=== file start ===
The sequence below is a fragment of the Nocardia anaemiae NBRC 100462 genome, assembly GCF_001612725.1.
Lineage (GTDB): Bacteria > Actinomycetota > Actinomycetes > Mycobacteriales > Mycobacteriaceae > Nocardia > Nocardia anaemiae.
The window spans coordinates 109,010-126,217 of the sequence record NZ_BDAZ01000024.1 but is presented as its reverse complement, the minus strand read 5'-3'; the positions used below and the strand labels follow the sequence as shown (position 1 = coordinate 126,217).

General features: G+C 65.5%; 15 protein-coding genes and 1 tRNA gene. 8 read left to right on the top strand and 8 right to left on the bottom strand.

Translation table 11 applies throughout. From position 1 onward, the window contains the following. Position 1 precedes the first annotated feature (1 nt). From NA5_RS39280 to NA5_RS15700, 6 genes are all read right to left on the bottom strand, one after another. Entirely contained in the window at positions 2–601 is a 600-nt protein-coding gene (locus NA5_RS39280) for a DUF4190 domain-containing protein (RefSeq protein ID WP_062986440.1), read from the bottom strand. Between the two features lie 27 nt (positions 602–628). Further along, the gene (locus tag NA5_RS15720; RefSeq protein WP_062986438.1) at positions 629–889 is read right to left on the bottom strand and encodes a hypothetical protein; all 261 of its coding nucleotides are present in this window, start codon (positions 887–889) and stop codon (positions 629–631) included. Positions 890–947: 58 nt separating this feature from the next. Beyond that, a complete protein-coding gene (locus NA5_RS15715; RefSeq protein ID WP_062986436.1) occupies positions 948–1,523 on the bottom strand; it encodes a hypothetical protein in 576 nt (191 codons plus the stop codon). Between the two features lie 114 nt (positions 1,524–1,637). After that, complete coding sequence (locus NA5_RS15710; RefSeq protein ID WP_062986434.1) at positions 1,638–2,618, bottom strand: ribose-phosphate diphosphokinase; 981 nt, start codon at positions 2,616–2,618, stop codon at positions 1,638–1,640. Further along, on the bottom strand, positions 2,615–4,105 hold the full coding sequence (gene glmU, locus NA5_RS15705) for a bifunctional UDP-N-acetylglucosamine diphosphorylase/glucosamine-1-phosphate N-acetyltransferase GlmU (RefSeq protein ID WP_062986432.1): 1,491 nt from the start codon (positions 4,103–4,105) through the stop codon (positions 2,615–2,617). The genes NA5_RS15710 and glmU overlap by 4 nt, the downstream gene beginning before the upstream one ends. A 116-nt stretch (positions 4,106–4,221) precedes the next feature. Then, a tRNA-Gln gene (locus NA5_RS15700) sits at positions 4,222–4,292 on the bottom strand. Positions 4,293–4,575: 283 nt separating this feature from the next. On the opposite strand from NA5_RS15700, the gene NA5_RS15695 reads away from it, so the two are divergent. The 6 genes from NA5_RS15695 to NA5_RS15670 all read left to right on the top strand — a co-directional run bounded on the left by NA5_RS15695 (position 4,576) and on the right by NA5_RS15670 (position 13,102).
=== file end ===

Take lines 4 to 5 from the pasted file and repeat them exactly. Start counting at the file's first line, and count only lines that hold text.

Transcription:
General features: G+C 65.5%; 15 protein-coding genes and 1 tRNA gene. 8 read left to right on the top strand and 8 right to left on the bottom strand.

Translation table 11 applies throughout. From position 1 onward, the window contains the following. Position 1 precedes the first annotated feature (1 nt). From NA5_RS39280 to NA5_RS15700, 6 genes are all read right to left on the bottom strand, one after another. Entirely contained in the window at positions 2–601 is a 600-nt protein-coding gene (locus NA5_RS39280) for a DUF4190 domain-containing protein (RefSeq protein ID WP_062986440.1), read from the bottom strand. Between the two features lie 27 nt (positions 602–628). Further along, the gene (locus tag NA5_RS15720; RefSeq protein WP_062986438.1) at positions 629–889 is read right to left on the bottom strand and encodes a hypothetical protein; all 261 of its coding nucleotides are present in this window, start codon (positions 887–889) and stop codon (positions 629–631) included. Positions 890–947: 58 nt separating this feature from the next. Beyond that, a complete protein-coding gene (locus NA5_RS15715; RefSeq protein ID WP_062986436.1) occupies positions 948–1,523 on the bottom strand; it encodes a hypothetical protein in 576 nt (191 codons plus the stop codon). Between the two features lie 114 nt (positions 1,524–1,637). After that, complete coding sequence (locus NA5_RS15710; RefSeq protein ID WP_062986434.1) at positions 1,638–2,618, bottom strand: ribose-phosphate diphosphokinase; 981 nt, start codon at positions 2,616–2,618, stop codon at positions 1,638–1,640. Further along, on the bottom strand, positions 2,615–4,105 hold the full coding sequence (gene glmU, locus NA5_RS15705) for a bifunctional UDP-N-acetylglucosamine diphosphorylase/glucosamine-1-phosphate N-acetyltransferase GlmU (RefSeq protein ID WP_062986432.1): 1,491 nt from the start codon (positions 4,103–4,105) through the stop codon (positions 2,615–2,617). The genes NA5_RS15710 and glmU overlap by 4 nt, the downstream gene beginning before the upstream one ends. A 116-nt stretch (positions 4,106–4,221) precedes the next feature. Then, a tRNA-Gln gene (locus NA5_RS15700) sits at positions 4,222–4,292 on the bottom strand. Positions 4,293–4,575: 283 nt separating this feature from the next. On the opposite strand from NA5_RS15700, the gene NA5_RS15695 reads away from it, so the two are divergent. The 6 genes from NA5_RS15695 to NA5_RS15670 all read left to right on the top strand — a co-directional run bounded on the left by NA5_RS15695 (position 4,576) and on the right by NA5_RS15670 (position 13,102).